The interactions between premature birth and the caregiving environment on infants' cognitive and social functioning were examined. Participants were 150 infants (83 preterm, 67 full-term) and their parents. When infants were 6 months old, parents reported on their levels of emotional distress, and triadic family interactions were filmed and coded. At 12 months of age, the infants' cognitive and social functioning was assessed. Prematurity moderated the effects of maternal (but not paternal) emotional distress and triadic interactions on infants' cognitive and social outcomes. Whereas for cognitive functioning the interactions were consistent with a diathesis-stress approach, for social functioning the interactions were consistent with a differential susceptibility approach. The differential effects of the caregiving environment between groups and outcomes are discussed.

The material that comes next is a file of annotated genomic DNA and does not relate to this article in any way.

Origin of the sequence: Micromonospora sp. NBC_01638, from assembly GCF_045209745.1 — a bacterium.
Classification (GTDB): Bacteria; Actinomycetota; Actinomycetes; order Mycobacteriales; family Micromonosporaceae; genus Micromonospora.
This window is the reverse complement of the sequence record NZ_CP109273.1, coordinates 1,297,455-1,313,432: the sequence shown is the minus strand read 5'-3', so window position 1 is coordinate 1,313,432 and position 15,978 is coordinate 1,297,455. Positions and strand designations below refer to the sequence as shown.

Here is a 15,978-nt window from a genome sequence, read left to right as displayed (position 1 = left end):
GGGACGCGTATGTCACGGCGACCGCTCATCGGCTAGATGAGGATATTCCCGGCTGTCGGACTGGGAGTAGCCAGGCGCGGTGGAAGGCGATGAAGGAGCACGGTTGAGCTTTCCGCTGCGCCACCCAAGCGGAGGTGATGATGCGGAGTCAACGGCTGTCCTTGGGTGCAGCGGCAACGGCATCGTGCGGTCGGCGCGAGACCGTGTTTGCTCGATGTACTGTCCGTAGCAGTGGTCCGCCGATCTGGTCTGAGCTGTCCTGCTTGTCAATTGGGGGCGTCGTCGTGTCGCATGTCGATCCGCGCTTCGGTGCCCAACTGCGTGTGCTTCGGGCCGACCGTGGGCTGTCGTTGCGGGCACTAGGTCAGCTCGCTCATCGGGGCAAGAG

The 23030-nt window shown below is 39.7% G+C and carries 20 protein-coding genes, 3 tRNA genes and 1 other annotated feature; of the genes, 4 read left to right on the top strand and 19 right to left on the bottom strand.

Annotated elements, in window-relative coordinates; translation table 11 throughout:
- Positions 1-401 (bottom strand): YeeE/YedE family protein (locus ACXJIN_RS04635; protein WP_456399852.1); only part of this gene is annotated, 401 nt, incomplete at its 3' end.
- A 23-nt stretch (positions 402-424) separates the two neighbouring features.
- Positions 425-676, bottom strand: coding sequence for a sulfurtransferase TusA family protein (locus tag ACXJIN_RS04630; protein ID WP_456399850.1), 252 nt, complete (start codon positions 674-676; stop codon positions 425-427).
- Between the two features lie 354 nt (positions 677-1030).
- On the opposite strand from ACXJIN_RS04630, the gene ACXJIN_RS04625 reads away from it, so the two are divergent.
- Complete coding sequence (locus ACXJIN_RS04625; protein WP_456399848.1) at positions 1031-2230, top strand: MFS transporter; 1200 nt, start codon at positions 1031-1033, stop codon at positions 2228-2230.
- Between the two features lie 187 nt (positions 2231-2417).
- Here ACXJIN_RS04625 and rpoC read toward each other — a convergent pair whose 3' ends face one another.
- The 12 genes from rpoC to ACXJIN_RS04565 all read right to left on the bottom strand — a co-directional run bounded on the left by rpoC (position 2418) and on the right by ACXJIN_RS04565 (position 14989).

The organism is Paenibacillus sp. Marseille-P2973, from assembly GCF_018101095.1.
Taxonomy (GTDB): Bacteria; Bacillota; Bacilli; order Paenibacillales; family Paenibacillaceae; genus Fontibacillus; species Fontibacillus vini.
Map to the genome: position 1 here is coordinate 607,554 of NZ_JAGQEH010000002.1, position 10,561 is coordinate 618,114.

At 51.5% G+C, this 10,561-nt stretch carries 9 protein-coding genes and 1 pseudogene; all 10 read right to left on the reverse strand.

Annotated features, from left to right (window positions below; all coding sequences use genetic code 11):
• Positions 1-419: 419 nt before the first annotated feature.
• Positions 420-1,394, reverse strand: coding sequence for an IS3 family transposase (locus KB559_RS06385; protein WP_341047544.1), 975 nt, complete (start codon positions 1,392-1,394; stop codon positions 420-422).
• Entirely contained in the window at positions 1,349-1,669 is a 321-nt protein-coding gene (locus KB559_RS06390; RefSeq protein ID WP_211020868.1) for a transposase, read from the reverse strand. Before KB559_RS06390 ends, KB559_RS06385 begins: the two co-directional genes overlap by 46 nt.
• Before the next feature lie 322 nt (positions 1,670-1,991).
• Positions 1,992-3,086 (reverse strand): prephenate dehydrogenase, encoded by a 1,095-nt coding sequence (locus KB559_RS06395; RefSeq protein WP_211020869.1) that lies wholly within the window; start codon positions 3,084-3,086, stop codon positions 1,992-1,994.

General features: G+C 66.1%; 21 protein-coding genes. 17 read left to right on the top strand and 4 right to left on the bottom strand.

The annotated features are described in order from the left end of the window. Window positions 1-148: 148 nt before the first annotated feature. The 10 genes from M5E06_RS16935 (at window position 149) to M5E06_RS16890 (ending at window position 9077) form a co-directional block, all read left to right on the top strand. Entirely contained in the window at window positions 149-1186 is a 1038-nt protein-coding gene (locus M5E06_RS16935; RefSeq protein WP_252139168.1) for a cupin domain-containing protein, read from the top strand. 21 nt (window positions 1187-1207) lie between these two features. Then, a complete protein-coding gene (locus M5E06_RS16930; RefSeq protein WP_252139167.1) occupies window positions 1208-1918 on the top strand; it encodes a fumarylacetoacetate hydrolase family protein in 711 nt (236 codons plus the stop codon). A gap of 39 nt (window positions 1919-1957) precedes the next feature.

ASJC Scopus subject areas
- Pediatrics, Perinatology, and Child Health
- Developmental and Educational Psychology